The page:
Saturday, January 28, 2012

Mount Washington Winter Climb

With cyclocross season over, I've been looking for other ways to keep myself fit. So I signed up for a winter Mt. Washington trip with a group of my co-workers. I've done quite a bit of hiking, snowshoeing, and climbing while living in Washington, but I hadn't had an opportunity to climb, "The Home of the World's Worst Weather." since moving to New England. At 6,288 feet, it doesn't sound that strenuous to someone who is used to the Cascades, but as I've experienced on other hikes in the White Mountains, the trails are quite tough since they literally shoot straight up the side of the mountains. Couple that with some pretty gnarly weather, and you have a pretty good workout.

On Friday 1/20, all 8 of us crammed into a Chris's minivan topped with 2 cargo boxes, and made our way up to Pinkham Notch. We made a quick stop at Subway for dinner, our group wiping the place out of meatballs, before pulling off at a parking area to set up camp for the night. I was immediately struck by the cold, with the temperature hovering around -5 F my nostril hairs froze. I was struck even more by being able to actually see the stars. Living in the city, with all the background light, can really make you forget how amazing the night sky can look.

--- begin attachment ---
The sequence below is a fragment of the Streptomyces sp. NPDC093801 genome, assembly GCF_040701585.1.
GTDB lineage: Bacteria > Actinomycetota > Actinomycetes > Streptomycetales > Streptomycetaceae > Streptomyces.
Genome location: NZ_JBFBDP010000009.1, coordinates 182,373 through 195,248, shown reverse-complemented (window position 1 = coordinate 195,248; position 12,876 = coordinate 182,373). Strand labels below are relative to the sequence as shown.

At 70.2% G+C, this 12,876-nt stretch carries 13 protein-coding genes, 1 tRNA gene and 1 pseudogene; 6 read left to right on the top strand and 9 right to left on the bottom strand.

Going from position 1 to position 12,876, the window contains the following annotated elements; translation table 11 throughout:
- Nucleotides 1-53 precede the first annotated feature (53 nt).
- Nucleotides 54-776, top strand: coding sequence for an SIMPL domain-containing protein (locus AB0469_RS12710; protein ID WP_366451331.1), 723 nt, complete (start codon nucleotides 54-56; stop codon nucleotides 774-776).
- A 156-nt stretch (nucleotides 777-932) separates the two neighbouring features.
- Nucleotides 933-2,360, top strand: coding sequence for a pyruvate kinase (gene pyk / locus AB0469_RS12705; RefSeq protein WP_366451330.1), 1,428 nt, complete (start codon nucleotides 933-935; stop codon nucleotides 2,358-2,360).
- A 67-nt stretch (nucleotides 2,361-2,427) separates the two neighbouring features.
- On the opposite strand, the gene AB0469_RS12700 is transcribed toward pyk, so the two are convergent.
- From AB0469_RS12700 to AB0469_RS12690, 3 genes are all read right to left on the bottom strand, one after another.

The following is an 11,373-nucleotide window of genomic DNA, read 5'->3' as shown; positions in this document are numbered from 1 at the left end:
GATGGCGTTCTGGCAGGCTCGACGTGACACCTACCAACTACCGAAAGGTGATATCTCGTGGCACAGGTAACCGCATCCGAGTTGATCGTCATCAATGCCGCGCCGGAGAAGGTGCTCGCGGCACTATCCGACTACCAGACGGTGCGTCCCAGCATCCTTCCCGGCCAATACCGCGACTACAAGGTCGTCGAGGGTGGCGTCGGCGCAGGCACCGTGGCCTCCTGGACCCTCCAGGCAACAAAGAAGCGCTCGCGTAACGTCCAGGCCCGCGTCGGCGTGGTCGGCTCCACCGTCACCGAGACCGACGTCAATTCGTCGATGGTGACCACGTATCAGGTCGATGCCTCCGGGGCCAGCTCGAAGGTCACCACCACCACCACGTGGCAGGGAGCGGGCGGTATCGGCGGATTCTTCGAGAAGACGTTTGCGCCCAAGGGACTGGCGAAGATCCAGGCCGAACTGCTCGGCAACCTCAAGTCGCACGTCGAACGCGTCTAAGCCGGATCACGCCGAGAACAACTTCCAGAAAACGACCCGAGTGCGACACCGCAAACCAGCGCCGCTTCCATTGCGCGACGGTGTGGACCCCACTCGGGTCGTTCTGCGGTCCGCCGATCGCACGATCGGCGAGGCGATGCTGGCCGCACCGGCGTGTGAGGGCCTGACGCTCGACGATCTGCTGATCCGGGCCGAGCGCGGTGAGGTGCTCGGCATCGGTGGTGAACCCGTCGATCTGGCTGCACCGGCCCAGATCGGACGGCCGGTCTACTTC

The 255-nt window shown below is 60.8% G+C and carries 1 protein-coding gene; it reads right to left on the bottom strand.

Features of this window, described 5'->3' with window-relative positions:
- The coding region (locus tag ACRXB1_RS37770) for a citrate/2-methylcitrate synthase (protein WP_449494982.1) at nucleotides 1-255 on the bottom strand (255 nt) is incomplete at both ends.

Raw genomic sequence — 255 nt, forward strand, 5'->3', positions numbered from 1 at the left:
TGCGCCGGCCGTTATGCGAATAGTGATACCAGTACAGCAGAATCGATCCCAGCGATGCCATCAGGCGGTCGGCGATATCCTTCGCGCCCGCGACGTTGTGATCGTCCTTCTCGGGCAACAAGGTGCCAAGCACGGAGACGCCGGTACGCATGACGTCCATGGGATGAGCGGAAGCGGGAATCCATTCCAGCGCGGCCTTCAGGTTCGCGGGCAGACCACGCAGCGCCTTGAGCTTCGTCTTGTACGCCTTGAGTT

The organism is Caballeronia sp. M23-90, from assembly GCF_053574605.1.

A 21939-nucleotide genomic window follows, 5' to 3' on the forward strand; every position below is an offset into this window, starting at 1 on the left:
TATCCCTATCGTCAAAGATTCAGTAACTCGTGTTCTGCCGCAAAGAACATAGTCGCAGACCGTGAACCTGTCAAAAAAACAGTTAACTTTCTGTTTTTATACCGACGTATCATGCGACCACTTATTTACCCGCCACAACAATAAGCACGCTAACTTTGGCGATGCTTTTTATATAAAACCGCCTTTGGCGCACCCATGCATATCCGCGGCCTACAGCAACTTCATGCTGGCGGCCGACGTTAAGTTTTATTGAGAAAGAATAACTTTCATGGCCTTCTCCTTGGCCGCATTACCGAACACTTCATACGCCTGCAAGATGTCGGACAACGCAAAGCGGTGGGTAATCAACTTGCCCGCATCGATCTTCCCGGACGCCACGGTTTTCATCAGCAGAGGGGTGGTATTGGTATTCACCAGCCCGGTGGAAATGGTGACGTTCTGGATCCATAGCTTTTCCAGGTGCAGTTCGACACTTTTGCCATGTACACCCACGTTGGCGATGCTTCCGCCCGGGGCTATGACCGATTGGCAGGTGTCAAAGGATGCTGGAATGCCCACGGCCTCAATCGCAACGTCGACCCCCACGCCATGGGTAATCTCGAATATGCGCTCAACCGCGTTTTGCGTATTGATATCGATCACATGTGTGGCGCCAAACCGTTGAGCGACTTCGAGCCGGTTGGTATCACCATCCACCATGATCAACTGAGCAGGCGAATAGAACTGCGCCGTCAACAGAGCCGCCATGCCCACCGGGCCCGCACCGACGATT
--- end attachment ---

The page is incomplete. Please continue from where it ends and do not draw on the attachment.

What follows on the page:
We stomped down the snow, and quickly got the tents set up, and crawled into our sleeping bags. I shared my tent with Dr. Dan, Margaret, and Susan. We joked a bit about the cold, and what people were or were not wearing in their sleeping bags, before people started to fall asleep. I think Susan was the hands down winner at falling asleep the fastest, or is just narcoleptic. She was out 10 seconds after she finished a sentence. I on the other hand was having a hard time falling asleep, not really because of the cold, but more in anticipation of the climb in the morning. Eating the Subway 6 inch BLT right before bed probably didn't help, but I can never fault bacon for anything.

It's getting cold in here, time to put on all our clothes.L to R: Dr. Dan, Susan, Margaret, Me. Photo: Micah Chu